Urban transportation infrastructure includes facilities such as loading docks and curb space which are important for freight pick-up and delivery operations. Information about the location and nature of these facilities is typically not documented for public or private urban freight stakeholders and therefore cannot be used to support more effective private sector operations or public sector planning and engineering decisions. Consequently, there is considerable value in performing an accurate inventory and evaluation of the system. In response to this urban freight challenge, the Seattle Department of Transportation (SDOT) contracted with the Supply Chain Transportation and Logistics Center (SCTL) at the University of Washington to develop a process to address the lack of information regarding the capacity for freight and parcel load and unload operations in dense urban areas of Seattle. This works focuses on the development of a data collection method for documenting private urban freight infrastructure that does not require prior permission, is ground-truthed, and can be completed within reasonable cost and time constraints. This paper presents the methodology, which consists of a survey form, survey collection app, data quality control process, data structure and a proposed typology for off public right of way freight loading / unloading infrastructure based on basic physical infrastructure characteristics. The data collection process methodology is applied to three Seattle urban centers. The method was then revised and improved for a second data collection effort in two additional urban centers.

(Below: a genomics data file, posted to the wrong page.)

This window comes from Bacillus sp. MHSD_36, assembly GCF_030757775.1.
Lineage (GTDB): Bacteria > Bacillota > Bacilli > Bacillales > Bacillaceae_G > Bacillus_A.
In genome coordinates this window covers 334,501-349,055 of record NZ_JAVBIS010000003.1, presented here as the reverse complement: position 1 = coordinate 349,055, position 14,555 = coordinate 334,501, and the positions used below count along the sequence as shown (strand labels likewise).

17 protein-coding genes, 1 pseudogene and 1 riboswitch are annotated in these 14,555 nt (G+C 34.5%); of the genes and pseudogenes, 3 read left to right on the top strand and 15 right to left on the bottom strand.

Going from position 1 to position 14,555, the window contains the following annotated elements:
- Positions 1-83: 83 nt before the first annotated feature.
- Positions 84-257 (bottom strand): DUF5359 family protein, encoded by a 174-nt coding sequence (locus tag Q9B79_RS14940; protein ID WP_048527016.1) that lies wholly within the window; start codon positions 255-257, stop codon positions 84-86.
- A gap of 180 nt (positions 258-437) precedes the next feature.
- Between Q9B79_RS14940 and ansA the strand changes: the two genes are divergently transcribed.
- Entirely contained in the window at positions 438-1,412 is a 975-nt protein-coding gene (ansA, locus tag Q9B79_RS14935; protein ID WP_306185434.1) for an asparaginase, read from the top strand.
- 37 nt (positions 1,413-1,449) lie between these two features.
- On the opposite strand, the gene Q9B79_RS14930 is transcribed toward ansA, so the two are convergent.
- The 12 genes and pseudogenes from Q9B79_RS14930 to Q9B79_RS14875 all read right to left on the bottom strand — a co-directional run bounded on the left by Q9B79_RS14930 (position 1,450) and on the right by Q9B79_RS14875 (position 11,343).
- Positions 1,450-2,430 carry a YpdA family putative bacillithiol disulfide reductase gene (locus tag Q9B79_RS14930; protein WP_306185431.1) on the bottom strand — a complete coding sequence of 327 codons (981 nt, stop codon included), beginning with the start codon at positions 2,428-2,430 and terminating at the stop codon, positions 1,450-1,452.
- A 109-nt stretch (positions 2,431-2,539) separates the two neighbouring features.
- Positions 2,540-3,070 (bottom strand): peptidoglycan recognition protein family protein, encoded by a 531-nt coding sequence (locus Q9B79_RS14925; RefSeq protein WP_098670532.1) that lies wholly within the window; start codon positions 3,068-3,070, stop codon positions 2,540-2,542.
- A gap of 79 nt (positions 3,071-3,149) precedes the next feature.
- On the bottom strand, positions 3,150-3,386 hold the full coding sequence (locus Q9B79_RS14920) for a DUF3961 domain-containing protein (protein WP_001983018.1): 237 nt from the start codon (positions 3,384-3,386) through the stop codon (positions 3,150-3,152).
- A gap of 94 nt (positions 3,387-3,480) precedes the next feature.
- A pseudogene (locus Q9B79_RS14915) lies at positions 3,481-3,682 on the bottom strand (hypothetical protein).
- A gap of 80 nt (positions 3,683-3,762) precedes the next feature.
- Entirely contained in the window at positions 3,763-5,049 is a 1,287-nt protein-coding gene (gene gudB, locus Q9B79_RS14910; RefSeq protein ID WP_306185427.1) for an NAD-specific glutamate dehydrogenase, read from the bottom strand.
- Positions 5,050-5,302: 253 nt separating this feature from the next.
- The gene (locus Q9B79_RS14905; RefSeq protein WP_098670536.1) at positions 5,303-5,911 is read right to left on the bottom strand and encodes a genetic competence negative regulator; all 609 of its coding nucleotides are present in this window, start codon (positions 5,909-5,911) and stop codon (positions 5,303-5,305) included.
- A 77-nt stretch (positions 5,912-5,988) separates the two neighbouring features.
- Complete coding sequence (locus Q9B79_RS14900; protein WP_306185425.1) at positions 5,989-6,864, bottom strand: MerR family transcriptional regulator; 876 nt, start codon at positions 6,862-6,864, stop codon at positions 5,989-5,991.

Machado-León, Jose Luis, Gabriela del Carmen Giron-Valderrama, Anne Goodchild, and Edward McCormack. Mapping Urban Freight Infrastructure for Planning: A Demonstration of a Methodology. No. 18-06171. 2018.